E-commerce is growing at a vigorous rate in Italy, and although it has a way to go to catch up with some other countries, online retailers and site managers are making big strides.
A study by Human Highway for Netcomm showed that over the past three years, the number of Italian e-shoppers has increased to 16 million from 9 million, and there are 10 million monthly deliveries of products bought online in Italy.
Considering the fashion segment only, the research noted that between April 2013 and April 2014, online clothing customers have increased 42 percent, to 3.3 million.
The growth is encouraging, but other data provided by U.K.-based Centre for Retail Research pointed out, for example, that this year in the U.K., online retail sales generated about $73.04 billion at current exchange, while in Italy e-commerce was about $8.65 billion.
Despite the late start, a number of Italian companies have demonstrated a pioneering approach to the Web, imposing their presence on the international markets.
Yoox Group, the online retail giant founded by Italian entrepreneur Federico Marchetti, is a leader in the segment. Marchetti launched Yoox.com in 2000 and publicly listed it in 2009. The site pioneered the concept of offering online overstocked and unsold items from international designers’ collections at discounted prices.
Yoox.com was followed in 2008 by Thecorner.com, a luxury men’s and women’s multibrand e-tailer, and in 2012 by footwear-focused Shoescribe.com. These differ from Yoox.com in that they sell full-price products. In addition, Yoox Group manages the e-commerce Web sites of a range of fashion and design labels, such as Marni (which opened first, in 2006), Giorgio Armani and Emporio Armani, Ermenegildo Zegna, Alexander Wang and the brands under the Kering umbrella, among others.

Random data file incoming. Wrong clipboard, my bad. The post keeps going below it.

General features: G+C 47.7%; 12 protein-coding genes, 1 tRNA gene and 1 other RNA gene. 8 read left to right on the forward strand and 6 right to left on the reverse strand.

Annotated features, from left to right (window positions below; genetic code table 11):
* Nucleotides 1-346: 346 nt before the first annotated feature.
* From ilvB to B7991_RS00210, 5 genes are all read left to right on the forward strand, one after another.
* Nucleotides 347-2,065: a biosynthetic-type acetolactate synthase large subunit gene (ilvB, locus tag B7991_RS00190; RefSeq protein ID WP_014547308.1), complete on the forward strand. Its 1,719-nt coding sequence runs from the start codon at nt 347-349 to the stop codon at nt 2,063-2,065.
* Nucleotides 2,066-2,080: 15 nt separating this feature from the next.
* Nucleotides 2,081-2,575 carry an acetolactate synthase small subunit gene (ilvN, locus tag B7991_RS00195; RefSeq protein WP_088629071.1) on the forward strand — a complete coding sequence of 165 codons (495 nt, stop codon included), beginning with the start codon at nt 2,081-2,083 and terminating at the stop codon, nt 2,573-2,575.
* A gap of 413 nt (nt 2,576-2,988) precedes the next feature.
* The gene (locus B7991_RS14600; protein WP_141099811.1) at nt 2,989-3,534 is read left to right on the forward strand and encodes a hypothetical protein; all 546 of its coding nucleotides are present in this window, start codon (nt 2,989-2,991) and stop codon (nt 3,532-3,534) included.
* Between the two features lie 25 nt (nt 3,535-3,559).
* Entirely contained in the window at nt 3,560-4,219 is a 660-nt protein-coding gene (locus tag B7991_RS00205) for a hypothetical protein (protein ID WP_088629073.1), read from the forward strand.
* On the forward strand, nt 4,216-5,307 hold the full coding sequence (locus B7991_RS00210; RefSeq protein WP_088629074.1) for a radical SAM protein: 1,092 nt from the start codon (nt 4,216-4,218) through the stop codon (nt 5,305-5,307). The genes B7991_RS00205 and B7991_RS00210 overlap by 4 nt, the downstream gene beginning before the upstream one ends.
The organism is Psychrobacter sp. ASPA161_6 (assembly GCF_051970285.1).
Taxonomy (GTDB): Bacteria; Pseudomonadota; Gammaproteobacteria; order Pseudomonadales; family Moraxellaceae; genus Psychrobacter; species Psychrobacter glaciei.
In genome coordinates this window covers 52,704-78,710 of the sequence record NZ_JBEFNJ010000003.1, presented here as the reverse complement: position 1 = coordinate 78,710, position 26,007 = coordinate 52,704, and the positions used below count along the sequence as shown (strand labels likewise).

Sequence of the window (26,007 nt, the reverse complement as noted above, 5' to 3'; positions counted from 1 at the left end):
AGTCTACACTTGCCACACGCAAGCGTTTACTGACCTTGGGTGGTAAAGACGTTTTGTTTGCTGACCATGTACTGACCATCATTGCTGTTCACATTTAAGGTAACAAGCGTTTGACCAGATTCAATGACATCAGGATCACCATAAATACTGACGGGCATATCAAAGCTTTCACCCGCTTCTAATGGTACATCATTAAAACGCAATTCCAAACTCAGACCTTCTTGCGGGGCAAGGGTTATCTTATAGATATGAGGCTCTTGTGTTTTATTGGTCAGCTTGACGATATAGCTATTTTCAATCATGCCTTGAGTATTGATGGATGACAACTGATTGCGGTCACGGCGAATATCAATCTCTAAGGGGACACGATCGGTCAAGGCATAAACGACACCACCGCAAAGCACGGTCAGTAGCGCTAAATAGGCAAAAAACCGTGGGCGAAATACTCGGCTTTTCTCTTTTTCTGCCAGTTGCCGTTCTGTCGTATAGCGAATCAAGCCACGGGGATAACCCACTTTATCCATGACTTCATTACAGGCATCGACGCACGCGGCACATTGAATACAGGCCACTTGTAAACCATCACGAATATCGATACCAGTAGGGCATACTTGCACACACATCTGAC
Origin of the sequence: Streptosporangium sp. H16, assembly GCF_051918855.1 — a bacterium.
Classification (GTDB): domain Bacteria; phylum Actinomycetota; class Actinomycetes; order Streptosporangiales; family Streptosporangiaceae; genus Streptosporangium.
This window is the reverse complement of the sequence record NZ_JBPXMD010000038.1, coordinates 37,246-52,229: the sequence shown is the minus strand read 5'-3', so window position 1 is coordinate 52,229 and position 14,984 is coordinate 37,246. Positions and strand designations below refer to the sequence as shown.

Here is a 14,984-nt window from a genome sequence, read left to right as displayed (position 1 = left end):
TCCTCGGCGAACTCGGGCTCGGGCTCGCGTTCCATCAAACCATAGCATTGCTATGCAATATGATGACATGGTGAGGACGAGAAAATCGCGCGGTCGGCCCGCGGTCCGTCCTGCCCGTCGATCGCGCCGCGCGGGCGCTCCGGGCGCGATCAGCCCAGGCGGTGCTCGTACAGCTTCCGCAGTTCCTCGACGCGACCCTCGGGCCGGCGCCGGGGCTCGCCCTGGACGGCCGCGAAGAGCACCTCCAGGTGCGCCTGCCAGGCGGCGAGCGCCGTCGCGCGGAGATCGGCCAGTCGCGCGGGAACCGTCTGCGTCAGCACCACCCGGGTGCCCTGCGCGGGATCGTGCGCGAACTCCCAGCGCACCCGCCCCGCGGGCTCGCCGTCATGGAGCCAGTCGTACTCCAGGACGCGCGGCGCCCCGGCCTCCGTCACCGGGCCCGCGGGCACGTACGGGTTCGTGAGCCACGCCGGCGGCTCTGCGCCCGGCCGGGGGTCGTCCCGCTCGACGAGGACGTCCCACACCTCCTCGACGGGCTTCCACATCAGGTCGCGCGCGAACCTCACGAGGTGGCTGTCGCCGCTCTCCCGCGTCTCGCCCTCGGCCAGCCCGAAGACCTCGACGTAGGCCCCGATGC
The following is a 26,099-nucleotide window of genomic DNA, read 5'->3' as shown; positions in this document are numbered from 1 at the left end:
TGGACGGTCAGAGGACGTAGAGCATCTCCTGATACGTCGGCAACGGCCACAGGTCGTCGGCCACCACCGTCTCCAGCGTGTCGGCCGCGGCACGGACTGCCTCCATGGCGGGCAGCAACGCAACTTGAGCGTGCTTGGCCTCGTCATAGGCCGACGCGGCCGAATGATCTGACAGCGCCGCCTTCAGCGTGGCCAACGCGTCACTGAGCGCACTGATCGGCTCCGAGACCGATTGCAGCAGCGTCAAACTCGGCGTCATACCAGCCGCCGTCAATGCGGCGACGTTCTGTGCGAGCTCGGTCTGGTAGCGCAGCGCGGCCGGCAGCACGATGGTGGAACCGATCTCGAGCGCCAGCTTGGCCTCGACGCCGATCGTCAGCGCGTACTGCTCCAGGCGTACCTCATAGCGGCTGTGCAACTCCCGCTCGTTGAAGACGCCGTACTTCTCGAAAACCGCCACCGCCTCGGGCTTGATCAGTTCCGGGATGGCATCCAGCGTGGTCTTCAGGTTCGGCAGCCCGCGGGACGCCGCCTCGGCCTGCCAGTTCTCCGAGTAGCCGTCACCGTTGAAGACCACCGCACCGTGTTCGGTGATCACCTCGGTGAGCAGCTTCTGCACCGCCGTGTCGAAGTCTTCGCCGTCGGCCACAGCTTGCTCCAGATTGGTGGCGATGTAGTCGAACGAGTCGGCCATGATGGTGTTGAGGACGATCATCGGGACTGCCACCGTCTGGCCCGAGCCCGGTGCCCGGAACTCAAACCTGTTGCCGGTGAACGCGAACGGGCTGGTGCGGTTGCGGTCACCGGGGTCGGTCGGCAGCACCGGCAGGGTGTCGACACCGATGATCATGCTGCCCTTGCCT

Other smaller entities are also emerging on the Italian scene. Among them is The Level Group, a Milan-based company launched three years ago that operates the online companies of about 15 fashion brands including Casadei, Stuart Weitzman, Aspesi, Woolrich, Geox and Galliano. In February, The Level Group also bought London-based fashion retailer LN-CC, which was founded by former buyer John Skelton and had been under administration before the acquisition.
“We launched The Level Group based on the firm belief that sooner or later, a brand-oriented perspective would have emerged on the online scene,” said Andrea Ciccoli, explaining the core strategy of the company he cofounded. “People keep talking about the importance of going online, but most of them don’t consider the fact that the luxury industry follows different rules from the mass market. Consequently, it’s important to manage fashion labels online with a particular approach.”
According to Ciccoli, this approach should consider not only operations and technical aspects, but there should also be a strong focus on marketing and on the creation of a tight interaction between a brand’s online and off-line presence.
Working with Italian as well as international companies, he also cited differences in the approach to online business in different markets. In particular, Ciccoli noticed that American brands are generally a step ahead in the management of the interaction with their customers, and also have better skills in integrating the various communication channels.